Call of the Wildman, a popular Animal Planet show, had its poor treatment and fake scenarios exposed by a Mother Jones report.
New photographic evidence from Mother Jones showed a sickly, thin and weak-looking coyote in a cramped cage, obtained from an apparent whistle blower involved in the filming of the show. Perhaps the worst part is that the trapped coyote was so unresponsive that it had to be swapped for another before filming began.
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While filming on location in Kentucky, a coyote was captured by request of the show's producers and kept, based on internal documents obtained by Mother Jones, for three days inside the small cage without attention. At the last moment, the animal was deemed "sick and unresponsive," and another was brought in from Ohio as a replacement.
Coyotes, by Kentucky law, are prohibited from being brought across borders and into the state. The Kentucky Department of Fish and Wildlife is conducting their own review of the latest situation.
Further investigation from Mother Jones revealed that "nuisance wildlife control operators" used by the show to capture animals for filming are licensed, but rarely report captures and border crosses to the proper authorities. Read the full story, and think about whether or not you'll be tuning in to watch Call of the Wildman anytime soon.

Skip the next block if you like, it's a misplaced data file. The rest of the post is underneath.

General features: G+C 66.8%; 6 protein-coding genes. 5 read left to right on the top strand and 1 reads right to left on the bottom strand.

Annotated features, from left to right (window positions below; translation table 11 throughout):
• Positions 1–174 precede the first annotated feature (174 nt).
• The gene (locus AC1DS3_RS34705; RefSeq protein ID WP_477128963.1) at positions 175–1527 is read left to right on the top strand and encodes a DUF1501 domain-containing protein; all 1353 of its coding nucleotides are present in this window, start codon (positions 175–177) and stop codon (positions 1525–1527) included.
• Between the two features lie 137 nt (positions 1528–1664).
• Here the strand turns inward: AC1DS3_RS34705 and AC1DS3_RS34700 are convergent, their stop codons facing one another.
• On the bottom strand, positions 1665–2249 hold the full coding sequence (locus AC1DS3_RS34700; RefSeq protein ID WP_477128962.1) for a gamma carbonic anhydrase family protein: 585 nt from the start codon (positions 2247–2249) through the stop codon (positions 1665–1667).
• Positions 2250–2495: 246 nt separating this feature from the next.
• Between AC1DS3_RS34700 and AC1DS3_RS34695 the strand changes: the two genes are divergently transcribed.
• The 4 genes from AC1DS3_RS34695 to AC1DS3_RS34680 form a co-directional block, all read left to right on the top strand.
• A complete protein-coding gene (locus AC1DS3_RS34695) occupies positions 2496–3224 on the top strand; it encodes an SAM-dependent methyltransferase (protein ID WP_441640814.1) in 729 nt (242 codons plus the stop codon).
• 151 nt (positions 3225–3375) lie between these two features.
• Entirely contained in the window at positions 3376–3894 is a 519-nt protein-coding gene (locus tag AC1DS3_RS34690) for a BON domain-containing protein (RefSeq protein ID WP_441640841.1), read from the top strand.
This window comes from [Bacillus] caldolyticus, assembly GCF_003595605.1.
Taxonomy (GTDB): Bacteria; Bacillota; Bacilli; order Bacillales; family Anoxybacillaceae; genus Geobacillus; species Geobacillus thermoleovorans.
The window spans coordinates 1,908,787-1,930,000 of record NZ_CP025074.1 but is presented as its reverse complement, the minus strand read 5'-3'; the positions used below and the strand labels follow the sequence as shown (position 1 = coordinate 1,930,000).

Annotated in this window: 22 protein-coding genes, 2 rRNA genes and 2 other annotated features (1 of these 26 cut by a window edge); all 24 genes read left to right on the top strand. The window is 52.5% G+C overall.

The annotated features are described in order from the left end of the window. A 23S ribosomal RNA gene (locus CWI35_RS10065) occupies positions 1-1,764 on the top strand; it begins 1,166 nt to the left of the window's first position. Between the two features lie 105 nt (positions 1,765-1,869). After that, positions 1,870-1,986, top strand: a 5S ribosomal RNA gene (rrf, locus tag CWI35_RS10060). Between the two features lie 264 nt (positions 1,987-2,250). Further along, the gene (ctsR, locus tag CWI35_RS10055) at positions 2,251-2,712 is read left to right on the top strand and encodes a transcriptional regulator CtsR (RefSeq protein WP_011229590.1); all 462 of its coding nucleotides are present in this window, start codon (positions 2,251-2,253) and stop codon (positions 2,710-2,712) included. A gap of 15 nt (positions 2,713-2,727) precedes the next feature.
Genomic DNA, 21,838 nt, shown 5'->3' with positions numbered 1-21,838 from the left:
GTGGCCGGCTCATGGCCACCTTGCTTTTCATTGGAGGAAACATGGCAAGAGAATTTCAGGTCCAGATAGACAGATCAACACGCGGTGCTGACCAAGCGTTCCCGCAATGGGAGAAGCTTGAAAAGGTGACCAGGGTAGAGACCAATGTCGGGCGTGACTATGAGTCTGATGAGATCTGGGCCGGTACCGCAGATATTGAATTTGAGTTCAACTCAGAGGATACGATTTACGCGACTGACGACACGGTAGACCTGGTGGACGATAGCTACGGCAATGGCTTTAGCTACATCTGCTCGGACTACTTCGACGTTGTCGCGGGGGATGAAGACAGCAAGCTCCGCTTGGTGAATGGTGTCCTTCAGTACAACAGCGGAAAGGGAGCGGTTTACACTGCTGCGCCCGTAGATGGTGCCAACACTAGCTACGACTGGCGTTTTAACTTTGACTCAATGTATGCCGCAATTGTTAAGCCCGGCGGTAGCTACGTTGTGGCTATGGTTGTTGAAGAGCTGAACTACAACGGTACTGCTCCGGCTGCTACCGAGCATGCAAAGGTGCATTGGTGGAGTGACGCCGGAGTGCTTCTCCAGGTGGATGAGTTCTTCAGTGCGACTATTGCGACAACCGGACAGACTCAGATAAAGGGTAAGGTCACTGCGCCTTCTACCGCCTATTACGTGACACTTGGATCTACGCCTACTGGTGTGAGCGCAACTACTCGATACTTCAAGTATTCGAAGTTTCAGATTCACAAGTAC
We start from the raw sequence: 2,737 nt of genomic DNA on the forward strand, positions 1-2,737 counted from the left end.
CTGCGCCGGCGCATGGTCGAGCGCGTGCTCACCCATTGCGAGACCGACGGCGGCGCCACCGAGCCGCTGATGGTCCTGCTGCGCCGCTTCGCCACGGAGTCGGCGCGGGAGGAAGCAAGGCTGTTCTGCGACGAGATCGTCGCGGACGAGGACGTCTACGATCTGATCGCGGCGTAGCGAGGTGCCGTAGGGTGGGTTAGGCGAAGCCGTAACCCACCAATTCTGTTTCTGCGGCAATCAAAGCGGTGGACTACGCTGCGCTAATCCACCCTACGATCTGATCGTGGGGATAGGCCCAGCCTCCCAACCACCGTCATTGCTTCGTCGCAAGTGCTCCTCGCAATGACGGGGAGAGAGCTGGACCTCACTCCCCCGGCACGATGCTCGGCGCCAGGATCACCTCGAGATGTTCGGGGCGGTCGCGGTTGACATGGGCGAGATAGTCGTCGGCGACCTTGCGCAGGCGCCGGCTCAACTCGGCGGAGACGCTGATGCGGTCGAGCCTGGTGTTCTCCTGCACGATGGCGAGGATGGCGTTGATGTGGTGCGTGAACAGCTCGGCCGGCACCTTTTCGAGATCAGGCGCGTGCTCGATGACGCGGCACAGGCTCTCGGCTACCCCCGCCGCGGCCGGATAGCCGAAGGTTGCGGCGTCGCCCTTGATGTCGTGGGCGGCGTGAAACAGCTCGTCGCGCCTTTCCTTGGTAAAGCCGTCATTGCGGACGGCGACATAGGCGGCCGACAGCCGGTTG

It doesn't really matter how you feel about coyotes, you should know they don't deserve to be treated like this.
A coyote is kept in a cage behind the scenes of 'Call of the Wildman.' Photo via Mother Jones
A seven-month investigation by Mother Jones first led to raised eyebrows surrounding the production of Call of the Wildman, and the US Department of Agriculture and Texas authorities are already looking into the show.
Coyotes are seen as a nuisance in many parts of North America, and the increasing number of coyote and human interaction cases has contributed to the success of shows like Call of the Wildman. With proper hunting regulations in place, states have found that coyote populations can be controlled to some extent. The issue is dynamic and complex, complete with coyote and wolf hybrids that lead to mistaken identity cases.
But when shows go this far, forgetting the fact that their idea of "reality" television is taken rather liberally, it's time for law enforcement to step in.
Sure, a coyote in your barn or on your hunting property can certainly cause a problem, but there are ethical, responsible ways of going about eradicating them, whether it's through legal and reported harvesting or nuisance wildlife control operators who follow the rules. And preferably ones that don't need to fake their captures to make their TV shows more exciting.
What are your thoughts on this story? Should the show be under attack and receive legal repercussions? Will you still watch the show anyway? Leave your comments below.